Juice Cleanses: Do or Don’t?

by Lesley on June 5, 2013 · 9 comments

in food,make-you-think

Last summer Jonathan and I did a juice detox through a local company called Integrative Wellness, now known as Peel’d. We thought it might be a great way to clean out his body after chemotherapy. Plus, I needed a re-charge too. After 20 months carrying or nursing a baby, I figured my system could also use a big dose of vitamins.  Jonathan and I met with a holistic nutritionist and then embarked on a detox adventure.

One thing I loved about our juice cleanse is we were allowed and encouraged to eat real food along with the juices. Of course there were many restrictions to what we could eat (mostly organic veggies) but we certainly didn’t starve. At the end of three days we both had more energy and felt really awesome. I’d be open to doing another juice cleanse (with food!)  if I felt my body needed one.  All that being said, there’s a lot of debate about whether juice cleanses are more harmful than helpful.

In Marie Claire, April 2013:

“Statistics don’t exist on the precise link between eating disorders and juice fasts, but Debbie Westerling, director of nutrition services at the Renfrew Center, one of the nation’s best-known eating disorder treatment facilities, says that among the program’s 60 residents, discussion of juice fasts has “exploded.” During intake questioning, at least half of patients now report experimenting with juice fasts.”

In Allure, April 2013:

“Digging around, I found that the majority are really—like really—high in sugar. While you might lose weight if you have nothing but pineapple and lemon juice for three days, you’re also going to be taking in around 150 grams of sugar, which is like diabetes in a bottle.”

The Boston Globe, December 2012:

“The euphoria and mental clarity many juice fasters report on the third day of the fast isn’t about good health but a simple result of starvation. At some point your body shuts down that feeling of immediate hunger, you become lightheaded and dizzy, and that euphoric feeling starts to come on,” says Marjorie Nolan Cohn of the Academy of Nutrition and Dietetics. “I work with a lot of anorexics, and they feel euphoria, too.”  She believes the primary motivation fueling the current frenzy isn’t health, but weight loss. She says the average person will lose about 5 pounds through the cleanse, but it will be mostly water loss, and easily regained.”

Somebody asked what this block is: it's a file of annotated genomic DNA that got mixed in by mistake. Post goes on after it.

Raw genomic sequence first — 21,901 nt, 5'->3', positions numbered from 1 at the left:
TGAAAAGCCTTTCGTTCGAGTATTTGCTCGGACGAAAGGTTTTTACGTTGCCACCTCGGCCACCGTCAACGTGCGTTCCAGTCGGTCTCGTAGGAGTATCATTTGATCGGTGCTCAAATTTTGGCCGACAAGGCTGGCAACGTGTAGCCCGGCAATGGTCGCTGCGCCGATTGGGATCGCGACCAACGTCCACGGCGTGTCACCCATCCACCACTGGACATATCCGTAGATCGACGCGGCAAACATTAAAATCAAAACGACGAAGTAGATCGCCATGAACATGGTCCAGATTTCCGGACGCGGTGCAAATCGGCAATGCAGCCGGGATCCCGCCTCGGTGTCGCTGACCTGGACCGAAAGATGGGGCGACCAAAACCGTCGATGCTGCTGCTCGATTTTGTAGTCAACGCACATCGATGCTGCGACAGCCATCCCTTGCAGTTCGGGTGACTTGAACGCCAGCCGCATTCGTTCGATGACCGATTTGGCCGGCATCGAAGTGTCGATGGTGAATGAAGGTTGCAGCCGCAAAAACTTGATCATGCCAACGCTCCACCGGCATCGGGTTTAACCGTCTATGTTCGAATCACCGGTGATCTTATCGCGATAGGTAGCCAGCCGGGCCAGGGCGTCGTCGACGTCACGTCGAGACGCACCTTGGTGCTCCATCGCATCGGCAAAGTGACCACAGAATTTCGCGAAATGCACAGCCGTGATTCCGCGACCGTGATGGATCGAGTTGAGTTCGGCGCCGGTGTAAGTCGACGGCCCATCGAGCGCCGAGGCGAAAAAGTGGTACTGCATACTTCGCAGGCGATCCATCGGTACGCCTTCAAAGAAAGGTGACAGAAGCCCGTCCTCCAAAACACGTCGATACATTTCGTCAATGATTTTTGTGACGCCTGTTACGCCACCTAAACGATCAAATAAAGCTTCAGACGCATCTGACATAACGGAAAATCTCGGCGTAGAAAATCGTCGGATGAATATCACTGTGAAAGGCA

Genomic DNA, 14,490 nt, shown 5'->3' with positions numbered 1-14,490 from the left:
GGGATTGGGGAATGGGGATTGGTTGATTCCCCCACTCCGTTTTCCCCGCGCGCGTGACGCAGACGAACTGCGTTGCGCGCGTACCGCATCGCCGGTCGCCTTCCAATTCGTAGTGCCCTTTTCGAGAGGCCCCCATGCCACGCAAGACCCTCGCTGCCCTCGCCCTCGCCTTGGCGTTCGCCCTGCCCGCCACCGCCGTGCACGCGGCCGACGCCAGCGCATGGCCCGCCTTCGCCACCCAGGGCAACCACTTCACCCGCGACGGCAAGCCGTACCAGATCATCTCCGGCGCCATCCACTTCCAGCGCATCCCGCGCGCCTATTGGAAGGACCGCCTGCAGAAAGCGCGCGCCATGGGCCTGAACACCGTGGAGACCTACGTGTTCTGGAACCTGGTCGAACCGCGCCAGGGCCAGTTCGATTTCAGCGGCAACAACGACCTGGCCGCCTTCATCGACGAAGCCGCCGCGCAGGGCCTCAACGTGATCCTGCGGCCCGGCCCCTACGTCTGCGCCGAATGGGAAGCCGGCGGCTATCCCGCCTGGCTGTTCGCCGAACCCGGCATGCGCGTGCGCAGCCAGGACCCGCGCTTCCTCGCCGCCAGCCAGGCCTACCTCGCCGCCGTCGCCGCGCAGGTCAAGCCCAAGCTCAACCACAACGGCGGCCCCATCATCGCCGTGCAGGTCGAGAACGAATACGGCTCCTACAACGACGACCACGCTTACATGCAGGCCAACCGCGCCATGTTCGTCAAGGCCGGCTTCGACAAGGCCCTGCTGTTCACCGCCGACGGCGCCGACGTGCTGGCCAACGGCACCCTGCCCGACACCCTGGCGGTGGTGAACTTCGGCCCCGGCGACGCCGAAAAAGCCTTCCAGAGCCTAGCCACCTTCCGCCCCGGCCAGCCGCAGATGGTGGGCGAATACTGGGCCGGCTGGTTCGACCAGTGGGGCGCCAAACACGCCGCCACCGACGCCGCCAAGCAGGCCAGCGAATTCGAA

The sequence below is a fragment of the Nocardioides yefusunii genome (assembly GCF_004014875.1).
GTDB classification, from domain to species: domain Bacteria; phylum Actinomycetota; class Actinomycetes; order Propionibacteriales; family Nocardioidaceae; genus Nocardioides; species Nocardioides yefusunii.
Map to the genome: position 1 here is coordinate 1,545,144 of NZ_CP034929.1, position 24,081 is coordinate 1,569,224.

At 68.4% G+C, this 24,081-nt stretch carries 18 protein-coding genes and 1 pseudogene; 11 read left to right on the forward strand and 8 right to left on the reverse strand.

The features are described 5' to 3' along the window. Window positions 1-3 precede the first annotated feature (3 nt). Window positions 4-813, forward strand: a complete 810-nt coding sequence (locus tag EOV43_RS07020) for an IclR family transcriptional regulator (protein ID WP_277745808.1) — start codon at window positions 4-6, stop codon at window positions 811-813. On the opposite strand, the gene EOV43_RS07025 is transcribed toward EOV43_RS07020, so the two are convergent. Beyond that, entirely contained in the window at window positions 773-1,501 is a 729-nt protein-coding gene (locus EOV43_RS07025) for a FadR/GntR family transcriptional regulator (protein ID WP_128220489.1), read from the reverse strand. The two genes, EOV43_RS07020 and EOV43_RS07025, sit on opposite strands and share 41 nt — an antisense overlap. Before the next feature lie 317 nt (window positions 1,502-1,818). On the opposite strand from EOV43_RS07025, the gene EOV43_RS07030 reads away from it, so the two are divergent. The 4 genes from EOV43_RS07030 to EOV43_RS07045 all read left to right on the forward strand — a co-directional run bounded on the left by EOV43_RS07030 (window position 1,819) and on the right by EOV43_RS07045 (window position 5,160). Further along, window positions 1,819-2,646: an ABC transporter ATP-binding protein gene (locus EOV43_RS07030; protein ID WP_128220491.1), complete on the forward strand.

I’m curious if you’ve tried a juice cleanse, or if you’ve purposefully stayed away from this growing nutritional trend? And, if you have done a juice cleanse before would you be less open to doing one again based on some of these growing concerns?

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we bought a juicer, but haven't done a fast. we make juice occasionally with breakfast or dinner. honestly, i get a headache after every single juice i drink...even when i pair it with fat like eggs or avocado. i think it's from all that sugar??


I once did a juice fast. Not that I fasted from juices, but that I fasted from everything but juices for three days. I drank about 8-12 ounces of juice for my three meals a day, but had nothing else except water other than that. Every time I felt hungry, I prayed, usually something short but the hunger pangs were a trigger to go to God in prayer. I think I felt OK throughout. Broke the fast with a really good sushi dinner. Do you guys eat sushi? We know an excellent place here in Davis.


Interesting topic! My husband and I have done a 6-day cleanse, it wasn't a juice cleanse, but it was similar (a smoothie cleanse) with snacks like low sodium chicken broth, tea and certain fruits. It was tough, but we did it for similar reasons --- wanted to detox the toxins from our bodies and jump start a healthier eating routine. It was challenging, at times I was hungry, but we felt SO great afterwards. We did a lot of research beforehand, and it seemed like a good one and we loved the results.


I've never done a juice cleanse, mainly because I like carbs too much. But also because I'm semi-allergic to a lot of raw fruits and veggies, so I almost always have to cook them. I can eat some organic stuff, but even that can be iffy sometimes (makes my throat feel like it's closing up). I definitely like the fact that they let you have solid food along with the cleanse. I have a friend who tried a cleanse with her boyfriend, and after just a day or two, they both had ZERO energy and felt really run down. No thanks!